Government lawyers kept back witness statements

An “abuse of process” by government lawyers led to a disciplinary panel throwing out proceedings against five teachers last week.

The five, Arshad Hussain, Hardeep Saini, Lindsey Clark, Monzoor Hussain and Razwan Faraz, were accused of serious professional misconduct. If found guilty they could have been banned from teaching.

The panel said the National College for Teaching and Leadership (NCTL) government agency failed to disclose witness statements taken during the Clarke review (see above).

The statements amount to 1,600 pages of information. The panel ruled that this “major failure” brought “the integrity of the process into disrepute”.

It added that “serious failures with regard to disclosure” were “far-reaching and extend over the entire life of this case”. The case began in October 2015.

“Such failures arise out of decisions which were consciously made,” it said. Barrister Andrew Faux represented Saini and Hussain. Last year he said the NCTL investigation was marked by “fear, a cockup and a degree of incompetence”.

Government lawyers asked Hussain why he didn’t challenge a message on a private Whatsapp group saying people should “vote Asif Zardari” in a parent governor election.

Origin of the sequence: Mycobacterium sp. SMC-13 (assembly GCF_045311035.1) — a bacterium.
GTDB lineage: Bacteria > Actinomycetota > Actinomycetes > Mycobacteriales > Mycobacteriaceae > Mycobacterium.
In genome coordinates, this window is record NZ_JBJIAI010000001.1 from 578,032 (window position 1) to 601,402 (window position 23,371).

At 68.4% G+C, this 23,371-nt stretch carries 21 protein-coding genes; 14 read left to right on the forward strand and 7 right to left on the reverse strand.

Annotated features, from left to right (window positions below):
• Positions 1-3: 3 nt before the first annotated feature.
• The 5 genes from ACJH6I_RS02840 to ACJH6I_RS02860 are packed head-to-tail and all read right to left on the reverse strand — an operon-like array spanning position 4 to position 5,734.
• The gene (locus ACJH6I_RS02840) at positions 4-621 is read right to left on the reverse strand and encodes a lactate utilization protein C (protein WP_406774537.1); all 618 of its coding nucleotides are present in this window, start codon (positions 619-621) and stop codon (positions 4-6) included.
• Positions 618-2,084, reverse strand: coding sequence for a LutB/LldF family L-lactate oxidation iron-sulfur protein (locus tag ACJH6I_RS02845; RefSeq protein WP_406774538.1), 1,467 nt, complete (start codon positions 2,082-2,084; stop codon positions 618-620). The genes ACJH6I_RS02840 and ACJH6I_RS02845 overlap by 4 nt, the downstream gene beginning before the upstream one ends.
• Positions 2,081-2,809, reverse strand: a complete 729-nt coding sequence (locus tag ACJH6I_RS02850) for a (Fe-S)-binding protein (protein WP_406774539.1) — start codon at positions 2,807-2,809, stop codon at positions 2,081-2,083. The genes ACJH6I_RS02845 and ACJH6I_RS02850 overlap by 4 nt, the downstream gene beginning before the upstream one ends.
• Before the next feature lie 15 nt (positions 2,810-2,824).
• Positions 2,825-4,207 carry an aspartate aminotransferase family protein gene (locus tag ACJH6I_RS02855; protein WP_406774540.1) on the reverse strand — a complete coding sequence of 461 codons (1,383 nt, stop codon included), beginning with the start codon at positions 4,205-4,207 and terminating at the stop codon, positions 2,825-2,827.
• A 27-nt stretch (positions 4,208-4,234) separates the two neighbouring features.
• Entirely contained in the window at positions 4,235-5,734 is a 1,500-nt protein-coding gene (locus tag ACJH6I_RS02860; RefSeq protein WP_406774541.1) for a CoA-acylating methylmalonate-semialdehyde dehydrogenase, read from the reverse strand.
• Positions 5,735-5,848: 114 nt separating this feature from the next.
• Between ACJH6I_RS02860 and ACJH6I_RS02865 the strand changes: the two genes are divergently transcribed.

“That’s a reference to the then president of Pakistan, that’s a joke,” said Faux. “But it’s proffered up by the NCTL because it fits a narrative of ‘bad Muslims’ taking over a school.”

Claire Darwin represented Faraz. She said the NCTL’s case used “evidence that was tarnished by religious and racial prejudice”.

The NCTL called one anonymous witness who claimed Faraz had used the term “kuffar”—a derogatory term for non-Muslims. But there was no date or other information, other than it may have been in 2009.

The case heard that the government’s key witness had been accused of making racial and religious slurs.

It isn’t clear if disciplinary hearings against other teachers linked to Trojan Horse will go ahead.


Cases keep collapsing

Last week’s ruling was just the latest in a long line of setbacks for the Tories.

In October last year the High Court in Birmingham threw out lifetime bans imposed by the Department for Education on two teachers.

Judge Stephen Phillips overturned a ban against two former Park View teachers Inamulhaq Anwar and Akeel Ahmed.

He said there had been a “serious procedural impropriety” because the NCTL failed to reveal evidence used in other cases.

The other cases included those of Monzoor Hussain, Lindsey Clark and Hardeep Saini.


Ofsted needs inspecting

Schools inspectorate Ofsted appeared to look for evidence to fit the government’s agenda.

Park View school was rated outstanding by Ofsted in 2012. Two years later it was “inadequate”.

Oldknow Academy was rated outstanding in 2013. A year later it was deemed inadequate.

But it seems it wasn’t the school that changed, but Ofsted’s way of judging it.

In 2014 Wilshaw complained about governors who opposed mixed swimming lessons “on the basis of their beliefs”.

In 2013 Ofsted praised the school for respecting “different faiths and cultures, for example, by ensuring there are separate changing rooms and single-sex physical education lessons.”